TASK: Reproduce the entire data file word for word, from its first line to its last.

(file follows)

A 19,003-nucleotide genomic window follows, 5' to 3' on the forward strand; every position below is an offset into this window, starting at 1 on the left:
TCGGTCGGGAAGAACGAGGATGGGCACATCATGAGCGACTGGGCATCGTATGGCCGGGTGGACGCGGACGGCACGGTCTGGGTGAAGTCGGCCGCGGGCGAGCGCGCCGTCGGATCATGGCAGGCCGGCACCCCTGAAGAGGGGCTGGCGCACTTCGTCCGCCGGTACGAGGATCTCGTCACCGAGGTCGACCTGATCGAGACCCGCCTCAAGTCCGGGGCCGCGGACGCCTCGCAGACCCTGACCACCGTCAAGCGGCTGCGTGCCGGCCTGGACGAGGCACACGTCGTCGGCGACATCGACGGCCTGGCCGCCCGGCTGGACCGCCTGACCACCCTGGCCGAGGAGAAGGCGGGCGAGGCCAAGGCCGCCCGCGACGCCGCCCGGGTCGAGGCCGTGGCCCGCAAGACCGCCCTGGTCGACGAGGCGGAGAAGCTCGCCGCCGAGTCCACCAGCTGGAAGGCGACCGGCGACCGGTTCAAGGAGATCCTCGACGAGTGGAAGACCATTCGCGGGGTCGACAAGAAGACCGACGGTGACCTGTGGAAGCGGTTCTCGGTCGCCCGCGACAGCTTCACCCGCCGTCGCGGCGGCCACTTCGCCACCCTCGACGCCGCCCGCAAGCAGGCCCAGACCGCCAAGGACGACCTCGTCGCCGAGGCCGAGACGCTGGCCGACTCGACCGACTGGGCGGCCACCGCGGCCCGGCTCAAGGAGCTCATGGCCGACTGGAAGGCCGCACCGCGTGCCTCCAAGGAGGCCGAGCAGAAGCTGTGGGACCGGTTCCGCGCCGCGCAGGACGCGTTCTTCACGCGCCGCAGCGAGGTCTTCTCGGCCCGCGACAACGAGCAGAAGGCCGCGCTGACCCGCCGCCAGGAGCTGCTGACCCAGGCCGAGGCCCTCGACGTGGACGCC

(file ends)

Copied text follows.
A 19,003-nucleotide genomic window follows, 5' to 3' on the forward strand; every position below is an offset into this window, starting at 1 on the left:
TCGGTCGGGAAGAACGAGGATGGGCACATCATGAGCGACTGGGCATCGTATGGCCGGGTGGACGCGGACGGCACGGTCTGGGTGAAGTCGGCCGCGGGCGAGCGCGCCGTCGGATCATGGCAGGCCGGCACCCCTGAAGAGGGGCTGGCGCACTTCGTCCGCCGGTACGAGGATCTCGTCACCGAGGTCGACCTGATCGAGACCCGCCTCAAGTCCGGGGCCGCGGACGCCTCGCAGACCCTGACCACCGTCAAGCGGCTGCGTGCCGGCCTGGACGAGGCACACGTCGTCGGCGACATCGACGGCCTGGCCGCCCGGCTGGACCGCCTGACCACCCTGGCCGAGGAGAAGGCGGGCGAGGCCAAGGCCGCCCGCGACGCCGCCCGGGTCGAGGCCGTGGCCCGCAAGACCGCCCTGGTCGACGAGGCGGAGAAGCTCGCCGCCGAGTCCACCAGCTGGAAGGCGACCGGCGACCGGTTCAAGGAGATCCTCGACGAGTGGAAGACCATTCGCGGGGTCGACAAGAAGACCGACGGTGACCTGTGGAAGCGGTTCTCGGTCGCCCGCGACAGCTTCACCCGCCGTCGCGGCGGCCACTTCGCCACCCTCGACGCCGCCCGCAAGCAGGCCCAGACCGCCAAGGACGACCTCGTCGCCGAGGCCGAGACGCTGGCCGACTCGACCGACTGGGCGGCCACCGCGGCCCGGCTCAAGGAGCTCATGGCCGACTGGAAGGCCGCACCGCGTGCCTCCAAGGAGGCCGAGCAGAAGCTGTGGGACCGGTTCCGCGCCGCGCAGGACGCGTTCTTCACGCGCCGCAGCGAGGTCTTCTCGGCCCGCGACAACGAGCAGAAGGCCGCGCTGACCCGCCGCCAGGAGCTGCTGACCCAGGCCGAGGCCCTCGACGTGGACGCC